Title VII of the Civil Rights Act of 1964 makes it illegal for employers to discriminate on the basis of a person’s sex. On Monday, the Supreme Court agreed to address whether gay and transgender workers are covered by the landmark provision, in a trio of cases — two concluding that federal law protects such employees, and one resolving that it doesn’t.
The cases open the door for the justices to settle the issue for the whole nation. The cases are expected to be decided by the summer of 2020 — that is, in the heat of the presidential campaign, when voters will be judging candidates in part on where they stand on gay and transgender rights. That will make this a political issue, to be sure, but there is significantly more at stake for individual workers.
The Justice Department sowed confusion in 2017 when it went against the stated position of the Equal Employment Opportunity Commission, the federal agency that oversees enforcement of Title VII, and argued before an appeals court that Congress never intended to extend protections to gay workers. That much may be true; the law as written makes no mention of sexual orientation or transgender status. Which could also explain a separate brief filed in October, in which the department told the Supreme Court that Title VII, as lawmakers wrote it, “does not apply to discrimination against an individual based on his or her gender identity.”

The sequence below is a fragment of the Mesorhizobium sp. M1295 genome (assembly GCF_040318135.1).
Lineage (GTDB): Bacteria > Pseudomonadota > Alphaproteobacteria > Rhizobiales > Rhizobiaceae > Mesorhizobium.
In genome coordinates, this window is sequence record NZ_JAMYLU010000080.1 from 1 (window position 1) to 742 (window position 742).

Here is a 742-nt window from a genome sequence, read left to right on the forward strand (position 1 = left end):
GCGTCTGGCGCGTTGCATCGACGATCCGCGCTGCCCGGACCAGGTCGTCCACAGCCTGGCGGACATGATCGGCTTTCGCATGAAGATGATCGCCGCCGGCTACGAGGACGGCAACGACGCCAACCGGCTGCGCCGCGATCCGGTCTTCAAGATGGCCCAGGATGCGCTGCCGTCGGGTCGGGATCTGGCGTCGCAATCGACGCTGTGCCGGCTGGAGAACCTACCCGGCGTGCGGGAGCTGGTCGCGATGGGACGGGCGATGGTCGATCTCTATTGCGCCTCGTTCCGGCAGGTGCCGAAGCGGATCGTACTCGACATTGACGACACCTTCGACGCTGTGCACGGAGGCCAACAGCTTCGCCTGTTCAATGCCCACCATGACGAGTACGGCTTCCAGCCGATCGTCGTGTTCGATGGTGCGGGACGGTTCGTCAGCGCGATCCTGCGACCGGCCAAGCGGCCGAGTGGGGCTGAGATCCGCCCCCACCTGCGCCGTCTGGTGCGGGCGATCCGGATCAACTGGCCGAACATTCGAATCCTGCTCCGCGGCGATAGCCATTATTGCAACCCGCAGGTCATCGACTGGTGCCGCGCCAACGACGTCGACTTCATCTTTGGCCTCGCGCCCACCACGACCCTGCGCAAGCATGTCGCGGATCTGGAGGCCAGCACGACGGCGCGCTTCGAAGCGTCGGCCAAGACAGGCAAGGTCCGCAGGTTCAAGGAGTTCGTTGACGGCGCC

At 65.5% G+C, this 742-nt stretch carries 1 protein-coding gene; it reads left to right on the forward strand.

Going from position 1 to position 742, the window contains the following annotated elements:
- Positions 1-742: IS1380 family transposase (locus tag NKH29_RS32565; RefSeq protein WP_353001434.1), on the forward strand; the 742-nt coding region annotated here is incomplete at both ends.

With the passage of time, however, a number of courts, including the Supreme Court, have interpreted the prohibition against sex discrimination generously. Over the past 55 years, thanks to that forward-looking reading of the law, Title VII has addressed harms that Congress never foresaw, such as forbidding sexual harassment and gender stereotyping.
Relying on some of those precedents — and the guidance of the E.E.O.C., which in recent years has extended the reach of Title VII to lesbian, gay and transgender employees — modern-day courts have also begun to reconsider their prior decisions on such rights in the workplace, expanding the reach of the law.
As Justice Antonin Scalia wrote in a unanimous 1998 ruling in favor of a male worker who was subject to same-sex harassment, “statutory prohibitions often go beyond the principal evil to cover reasonably comparable evils, and it is ultimately the provisions of our laws rather than the principal concerns of our legislators by which we are governed.”
So Congress may not have the last word on this matter. What’s more, absent direct action from lawmakers, the Supreme Court would be wise to keep the current progress of the law in place — and not undermine its own prior cases that helped make the American workplace more welcoming and inclusive to all.